Should you choose to use screws to fit the new piece in place, these will need to be countersunk below the surface so as to allow for filling and painting afterwards. Alternatively, you could choose to use short connecting timber dowels in order to add strength.
Sometimes you’ll find that it’s the front edge of the treads that gets worn down, damaged or split (sometimes called the ‘nosing’). The front edge can be renewed, even if the problem goes right across the width of the stair – you’ll need to saw and chisel off the old projection and then fashion a new nosing. This requires a little bit of patience with a smoothing plane and then with sand paper to get the perfect profile that is ready for glueing and screwing in place. A lot of modern glues will make this joint even stronger than the adjacent timbers, provided that you get close contact between the pieces.
Creaks and Squeaks
Creaky treads are common in old period properties and part of the charm of the building! These creaks and squeaks are caused by timbers rubbing together and they can be fixed. The first job you have is to figure out the exact spot – and it can be handy to get help from someone else to tread the boards in order to find the problem spot.
Sometimes fixing the squeaks is as simple as using screws to close up any obvious gaps. However, other areas, such as the junction between the tread and the riser, sometimes require a different approach. Thin strips of wood that are planed across their width to slight tapers can be used to good effect. Just spread the strips with glue (foaming glue is my favourite) and then hammer them into the gaps. Once you have done the repair, you should make sure nobody uses the staircase until the glue has fully dried.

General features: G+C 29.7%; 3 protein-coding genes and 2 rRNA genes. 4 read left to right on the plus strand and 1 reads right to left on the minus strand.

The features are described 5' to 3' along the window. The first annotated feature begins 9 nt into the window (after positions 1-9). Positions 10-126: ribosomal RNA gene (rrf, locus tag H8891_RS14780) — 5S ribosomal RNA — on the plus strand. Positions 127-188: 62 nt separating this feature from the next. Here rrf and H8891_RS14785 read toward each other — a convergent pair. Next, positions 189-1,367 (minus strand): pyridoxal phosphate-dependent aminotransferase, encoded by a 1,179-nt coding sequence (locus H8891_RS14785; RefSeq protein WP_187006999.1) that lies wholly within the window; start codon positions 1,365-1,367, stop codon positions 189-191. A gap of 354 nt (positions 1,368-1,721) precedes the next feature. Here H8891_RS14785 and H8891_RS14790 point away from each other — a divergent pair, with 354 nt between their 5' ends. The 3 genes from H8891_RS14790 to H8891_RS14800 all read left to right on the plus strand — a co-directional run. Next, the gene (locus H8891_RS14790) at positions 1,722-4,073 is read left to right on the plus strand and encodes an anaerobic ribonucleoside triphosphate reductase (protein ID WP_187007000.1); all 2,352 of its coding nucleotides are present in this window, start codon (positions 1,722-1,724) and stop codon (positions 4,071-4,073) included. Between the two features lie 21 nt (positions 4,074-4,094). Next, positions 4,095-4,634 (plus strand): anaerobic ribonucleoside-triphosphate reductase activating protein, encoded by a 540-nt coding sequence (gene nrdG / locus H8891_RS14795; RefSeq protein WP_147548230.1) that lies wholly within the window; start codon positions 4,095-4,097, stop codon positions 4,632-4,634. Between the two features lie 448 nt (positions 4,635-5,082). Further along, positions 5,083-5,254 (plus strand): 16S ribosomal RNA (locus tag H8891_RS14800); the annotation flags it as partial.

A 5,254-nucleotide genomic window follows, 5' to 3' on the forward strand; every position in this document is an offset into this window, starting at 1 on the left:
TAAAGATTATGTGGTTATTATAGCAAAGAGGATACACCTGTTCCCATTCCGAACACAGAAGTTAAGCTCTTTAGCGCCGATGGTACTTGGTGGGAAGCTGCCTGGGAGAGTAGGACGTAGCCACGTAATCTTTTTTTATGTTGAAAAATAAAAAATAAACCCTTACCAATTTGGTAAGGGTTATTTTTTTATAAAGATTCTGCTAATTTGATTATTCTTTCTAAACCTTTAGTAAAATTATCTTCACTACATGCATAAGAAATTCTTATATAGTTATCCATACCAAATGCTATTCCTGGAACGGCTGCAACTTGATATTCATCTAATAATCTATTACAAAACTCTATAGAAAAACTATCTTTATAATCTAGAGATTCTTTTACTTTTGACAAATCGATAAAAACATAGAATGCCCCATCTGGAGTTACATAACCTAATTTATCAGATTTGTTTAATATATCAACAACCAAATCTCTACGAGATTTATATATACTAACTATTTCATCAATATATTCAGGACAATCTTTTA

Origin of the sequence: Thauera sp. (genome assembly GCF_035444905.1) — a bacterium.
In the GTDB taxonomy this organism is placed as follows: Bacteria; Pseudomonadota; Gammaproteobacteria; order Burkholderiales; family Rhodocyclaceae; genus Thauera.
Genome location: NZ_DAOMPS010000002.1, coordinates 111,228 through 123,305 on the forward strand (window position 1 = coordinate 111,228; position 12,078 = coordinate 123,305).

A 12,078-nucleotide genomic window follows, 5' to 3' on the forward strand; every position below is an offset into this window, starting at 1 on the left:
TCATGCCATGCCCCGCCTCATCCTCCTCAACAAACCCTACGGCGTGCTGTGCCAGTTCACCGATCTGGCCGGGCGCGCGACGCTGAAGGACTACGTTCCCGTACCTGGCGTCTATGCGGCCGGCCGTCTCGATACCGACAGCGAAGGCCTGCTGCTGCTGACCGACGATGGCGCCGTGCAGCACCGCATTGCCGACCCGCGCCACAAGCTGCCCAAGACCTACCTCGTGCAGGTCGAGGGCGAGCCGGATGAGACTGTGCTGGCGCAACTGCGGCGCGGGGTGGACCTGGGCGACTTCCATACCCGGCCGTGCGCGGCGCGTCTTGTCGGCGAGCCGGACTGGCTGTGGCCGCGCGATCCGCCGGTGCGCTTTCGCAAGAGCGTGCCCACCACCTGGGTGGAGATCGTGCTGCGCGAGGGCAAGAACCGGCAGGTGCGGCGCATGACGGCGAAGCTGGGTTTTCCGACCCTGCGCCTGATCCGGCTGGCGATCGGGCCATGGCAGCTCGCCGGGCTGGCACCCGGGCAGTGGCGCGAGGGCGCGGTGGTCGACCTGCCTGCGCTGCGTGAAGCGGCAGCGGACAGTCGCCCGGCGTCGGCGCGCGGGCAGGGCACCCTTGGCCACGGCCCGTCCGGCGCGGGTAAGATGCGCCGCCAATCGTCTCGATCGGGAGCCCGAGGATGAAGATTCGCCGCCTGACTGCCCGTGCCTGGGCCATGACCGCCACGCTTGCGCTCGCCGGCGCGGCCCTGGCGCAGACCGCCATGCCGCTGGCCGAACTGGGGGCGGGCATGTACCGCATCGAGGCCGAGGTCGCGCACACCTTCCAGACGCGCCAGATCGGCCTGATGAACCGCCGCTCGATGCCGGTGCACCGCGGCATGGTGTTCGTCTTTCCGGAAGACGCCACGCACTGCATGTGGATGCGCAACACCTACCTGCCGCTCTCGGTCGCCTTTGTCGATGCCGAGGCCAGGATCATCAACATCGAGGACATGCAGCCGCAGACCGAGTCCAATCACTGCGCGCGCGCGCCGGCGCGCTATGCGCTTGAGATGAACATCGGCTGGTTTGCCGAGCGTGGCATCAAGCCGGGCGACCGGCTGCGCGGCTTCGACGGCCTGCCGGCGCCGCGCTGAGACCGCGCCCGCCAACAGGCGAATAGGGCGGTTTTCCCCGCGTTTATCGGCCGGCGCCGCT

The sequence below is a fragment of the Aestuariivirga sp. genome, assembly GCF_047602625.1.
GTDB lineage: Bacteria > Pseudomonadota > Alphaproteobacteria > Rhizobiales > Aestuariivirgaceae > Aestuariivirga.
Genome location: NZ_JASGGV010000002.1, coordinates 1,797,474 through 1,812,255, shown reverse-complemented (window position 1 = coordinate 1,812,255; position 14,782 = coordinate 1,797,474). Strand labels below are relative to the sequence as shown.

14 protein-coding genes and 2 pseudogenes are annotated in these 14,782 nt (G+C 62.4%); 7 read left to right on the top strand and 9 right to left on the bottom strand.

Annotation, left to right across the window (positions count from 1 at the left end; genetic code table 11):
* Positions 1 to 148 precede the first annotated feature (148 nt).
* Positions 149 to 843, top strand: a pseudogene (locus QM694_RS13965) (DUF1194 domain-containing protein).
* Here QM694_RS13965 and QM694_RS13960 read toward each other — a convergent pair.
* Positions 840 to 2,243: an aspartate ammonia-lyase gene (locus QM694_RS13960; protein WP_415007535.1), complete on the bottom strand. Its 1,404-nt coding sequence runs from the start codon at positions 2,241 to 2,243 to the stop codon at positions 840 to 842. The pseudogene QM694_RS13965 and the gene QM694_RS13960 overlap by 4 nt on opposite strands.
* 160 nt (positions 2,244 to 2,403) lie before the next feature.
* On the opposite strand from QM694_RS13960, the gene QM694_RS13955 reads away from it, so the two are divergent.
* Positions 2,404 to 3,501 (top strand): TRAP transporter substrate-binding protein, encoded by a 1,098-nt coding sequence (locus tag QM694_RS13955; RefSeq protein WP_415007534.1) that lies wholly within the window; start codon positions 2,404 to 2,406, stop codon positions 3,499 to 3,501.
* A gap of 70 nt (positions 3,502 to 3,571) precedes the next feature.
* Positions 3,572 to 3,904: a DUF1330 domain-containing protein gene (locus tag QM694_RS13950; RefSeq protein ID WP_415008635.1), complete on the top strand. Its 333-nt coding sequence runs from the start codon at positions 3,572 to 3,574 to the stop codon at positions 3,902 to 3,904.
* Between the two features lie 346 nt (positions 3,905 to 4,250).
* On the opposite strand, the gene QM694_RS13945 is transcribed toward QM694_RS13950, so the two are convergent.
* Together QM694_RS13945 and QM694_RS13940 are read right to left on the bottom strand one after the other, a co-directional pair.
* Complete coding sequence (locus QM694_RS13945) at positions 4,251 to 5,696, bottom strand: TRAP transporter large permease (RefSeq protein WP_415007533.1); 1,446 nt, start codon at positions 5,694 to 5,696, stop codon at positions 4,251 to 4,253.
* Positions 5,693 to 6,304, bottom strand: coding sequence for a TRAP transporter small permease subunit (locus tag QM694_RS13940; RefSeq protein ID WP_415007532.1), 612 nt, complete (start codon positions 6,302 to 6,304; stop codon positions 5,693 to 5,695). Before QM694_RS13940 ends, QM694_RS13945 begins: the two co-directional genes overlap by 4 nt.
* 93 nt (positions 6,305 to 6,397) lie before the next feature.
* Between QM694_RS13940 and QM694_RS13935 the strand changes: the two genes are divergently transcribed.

You’ll find making repairs to the balusters that support the handrail straightforward enough, even if you have to commission a bespoke baluster from a wood turner. The construction of these usually involves the heads or feet fitting into a rebate, and these are fixed by nails and by spacing pieces that are inserted to flush the rebate.
By scraping away a little of the paintwork, you will be able to tell if this method has been adopted and it will make replacement an easy job. Double-morticed constructions do require a bit more ingenuity and subsequent adjacent patching.
Missing or Damaged Brackets
Many period staircases, especially those of Victorian and Edwardian origin, are decorated with attractive brackets. These were usually pinned to the timbers of the outer string and replacement of any that are damaged or missing is therefore usually quite an easy job. If you have a steady hand and can use a jigsaw, a little well-seasoned timber and a pattern of the existing bracket (which you can make using a pencil rubbing), you should be able to carry out a repair without too much skill being needed. Of course, more decorative and complicated designs might call for the skills of a joiner.
On geometric staircases you may see elegant wreath handrails and although these can present a few issues, they are certainly the highlight of any period staircase lucky enough to benefit from them. Unfortunately their complex profile means any significant repairs or renewals have to be undertaken by joiners that are experienced in this field (which is practically a separate field of joinery in itself). Finding a suitable joiner can be a bit tricky – your local council conservation officer may be able to assist, or the SPAB (Society for the Protection of Ancient Buildings – 020 7377 1644) may also have contacts for you.
Uncredited image source: http://victorianhouserenovationuk.blogspot.co.uk/2010/08/stripping-victorian-staircase-of-paint.html